It is very easy to make this about us – the writers. But please be rational about this. It is not easy to find people, especially influential people, who are going to be willing to stand up and defend a group of writers who dabble in fictional descriptions of incest, bestiality and rape. They should, yes. But they won’t.
I hate to admit this, but I’d never heard of a book blog tour before July 2011. I was at the Pacific Northwest Writer’s Association annual conference and decided–almost on a whim–to attend a talk on blog tours. I had started blogging (both here and under my ‘real nam’) a while ago, but considered blogging primarily an exercise in procrastination. If I didn’t feel like editing or writing, I’d go make a blog post. I try hard to keep things topical on this site–either related to sex, issues about sex or writing sex. On my other blog I am all across the board writing about cooking, reading, knitting and parenting. It’s not focused, and I don’t really care so much.
I walked into the workshop thinking it would be about how author’s need to create their platforms, to blog about ‘their work’ and to create a connection between them and their readers. I was surprised to learn about this marketing thing that’s been happening under my nose for years. I’ve read dozens of book blog tour posts without even realizing that is what I was reading. It was more than a little obvious, within a few minutes from the start of the class, I had seen dozens of blog tours without actually recongizing them for what they were. And, as a previous marketing professional, I felt a little silly for not having some sort of intuitive notion about the power of the blog tour.
I think everyone is familiar with old style “book tours.” The author travels around the country visiting books stores, does readings, signings, radio and television spots. Very well known and higher profile authors get spots on nationally syndicated shows, but most authors don’t get that kind of publicity. The Holy Grail of television used to be Oprah Winfrey’s book club. This kind of tour is difficult to organize, hard to fund and exhausting. I don’t know exactly how blog tours evolved over time, but they have become a standard way of promoting a new book either in lieue of a traditional tour or in addition to it. And, they are the perfect venue for marketing anthologies.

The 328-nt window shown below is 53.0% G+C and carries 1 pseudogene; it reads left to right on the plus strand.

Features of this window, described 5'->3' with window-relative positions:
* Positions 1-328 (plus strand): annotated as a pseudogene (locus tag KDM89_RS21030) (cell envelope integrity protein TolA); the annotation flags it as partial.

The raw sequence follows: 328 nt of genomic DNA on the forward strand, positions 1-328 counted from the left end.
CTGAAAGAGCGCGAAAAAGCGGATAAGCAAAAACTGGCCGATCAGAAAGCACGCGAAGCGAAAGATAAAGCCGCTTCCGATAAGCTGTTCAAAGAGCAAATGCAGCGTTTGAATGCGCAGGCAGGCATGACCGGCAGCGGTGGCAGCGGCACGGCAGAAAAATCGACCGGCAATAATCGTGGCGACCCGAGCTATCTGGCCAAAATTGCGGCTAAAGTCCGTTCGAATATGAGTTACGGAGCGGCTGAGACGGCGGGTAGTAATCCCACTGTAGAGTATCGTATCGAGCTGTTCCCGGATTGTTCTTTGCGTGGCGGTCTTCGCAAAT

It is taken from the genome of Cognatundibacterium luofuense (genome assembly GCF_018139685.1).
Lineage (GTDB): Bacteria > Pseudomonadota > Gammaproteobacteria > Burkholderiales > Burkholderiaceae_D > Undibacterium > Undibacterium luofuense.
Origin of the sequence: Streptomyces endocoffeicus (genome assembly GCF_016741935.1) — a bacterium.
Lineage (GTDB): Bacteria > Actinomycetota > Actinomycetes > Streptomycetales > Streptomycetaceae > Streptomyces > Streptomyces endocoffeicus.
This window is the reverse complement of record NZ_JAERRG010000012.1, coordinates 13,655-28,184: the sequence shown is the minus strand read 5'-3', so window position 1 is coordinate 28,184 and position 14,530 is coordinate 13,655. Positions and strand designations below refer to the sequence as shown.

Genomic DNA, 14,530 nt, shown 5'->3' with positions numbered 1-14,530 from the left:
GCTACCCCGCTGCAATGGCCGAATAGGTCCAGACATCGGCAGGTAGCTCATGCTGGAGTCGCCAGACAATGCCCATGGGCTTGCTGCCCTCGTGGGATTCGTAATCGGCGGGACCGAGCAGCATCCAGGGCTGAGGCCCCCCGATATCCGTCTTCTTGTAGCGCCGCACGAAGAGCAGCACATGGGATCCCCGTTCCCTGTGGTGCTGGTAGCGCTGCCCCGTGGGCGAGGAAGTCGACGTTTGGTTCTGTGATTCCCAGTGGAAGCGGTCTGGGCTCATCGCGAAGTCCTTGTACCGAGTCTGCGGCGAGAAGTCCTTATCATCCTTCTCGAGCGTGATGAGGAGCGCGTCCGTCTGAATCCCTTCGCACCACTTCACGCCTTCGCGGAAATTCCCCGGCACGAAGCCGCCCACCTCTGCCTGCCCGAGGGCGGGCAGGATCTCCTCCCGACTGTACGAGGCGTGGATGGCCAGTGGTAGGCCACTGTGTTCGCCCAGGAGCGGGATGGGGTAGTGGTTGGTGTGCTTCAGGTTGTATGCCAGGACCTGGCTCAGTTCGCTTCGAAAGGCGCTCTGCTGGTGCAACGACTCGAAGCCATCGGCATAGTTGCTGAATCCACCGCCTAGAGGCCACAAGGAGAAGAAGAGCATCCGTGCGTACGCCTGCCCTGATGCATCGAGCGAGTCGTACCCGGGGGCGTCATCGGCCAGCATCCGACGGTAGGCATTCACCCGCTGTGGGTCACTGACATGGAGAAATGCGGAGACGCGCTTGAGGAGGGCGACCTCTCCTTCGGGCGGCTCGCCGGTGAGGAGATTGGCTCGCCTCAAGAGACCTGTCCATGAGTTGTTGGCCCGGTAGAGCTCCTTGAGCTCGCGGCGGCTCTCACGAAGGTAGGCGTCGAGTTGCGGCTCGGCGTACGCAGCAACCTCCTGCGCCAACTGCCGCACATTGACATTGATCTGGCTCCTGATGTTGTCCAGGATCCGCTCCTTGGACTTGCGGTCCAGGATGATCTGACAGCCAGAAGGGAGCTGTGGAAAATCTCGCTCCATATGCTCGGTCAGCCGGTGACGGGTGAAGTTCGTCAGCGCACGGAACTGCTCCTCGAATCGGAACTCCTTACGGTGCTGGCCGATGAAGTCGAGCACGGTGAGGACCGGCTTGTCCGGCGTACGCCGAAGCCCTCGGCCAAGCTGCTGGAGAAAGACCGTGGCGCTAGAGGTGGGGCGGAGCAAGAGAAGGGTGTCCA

And of course, I’m going to plug the anthology you’ve already seen mentioned on this blog, Voyeur Eyes Only. The blog tour started on February 14th and here’s a link for the entire blog tour schedule .
I’m the guest blogger over at this blog today.
I’m a sucker for calls for submissions with themes. It’s like being in a writing class and getting a fun prompt. Here’s a theme…on your mark…get set….WRITE! As a matter of fact, I keep stickies all over my computer for various anthology prompts as a quick entry into writing. If I am ever stuck on something I am trying to do, I look at a writing call for submission as a way to get me to write about ‘something.’
Essemoh Teepee announced an anthology open only to authors attending the first Erotic Association Authors convention in Las Vegas last September at the closing party. The idea was really simple and fun:
Imagine you are a guest of the towering Skylane Hotel. It affords the best views of the Las Vegas Strip, including hotel rooms of all the most famous Las Vegas hotels. That’s right, you’re a voyeur with a very powerful telescope and can see into the hotel windows of any of the other famous hotels that surround the Skylane. Take your inspiration from such famous hotels as the ornate Bellagio, Paris, the hotel that started it all, The Flamingo, the new and naughty Cosmopolitan, the Wynn, etc.
The only restriction is that all the sexy action must be able to be seen through the telescope at the Skylane. Otherwise, the sky’s the limit: straight, gay, menage, who knows, there might even be a vampire or two.
I had a couple of ideas pop into my head right away. I am, by nature, more of a voyeur than an exhibitionist, so it was fun to turn the table and develop a character who gets off on displaying herself to an imagined audience.
I am still a baby in the erotica market. In fact, this collection contains my first published short story (I have self-published elsewhere, and have other work ‘accepted’ but not finalized yet.) I am honored and delighted to be found in such quality company my first shot out the gate. I’m including the table of contents with a links to most of the other authors in the collection so you can check them out.
The proceeds from the sales of the book will be donated to help fund the Erotica Authors Association Conference. You can purchase the book at Amazon. The audiobook will be available on February 14th. A fun audio teaser can be found here.
UPDATE: The audio version is now available at Audible!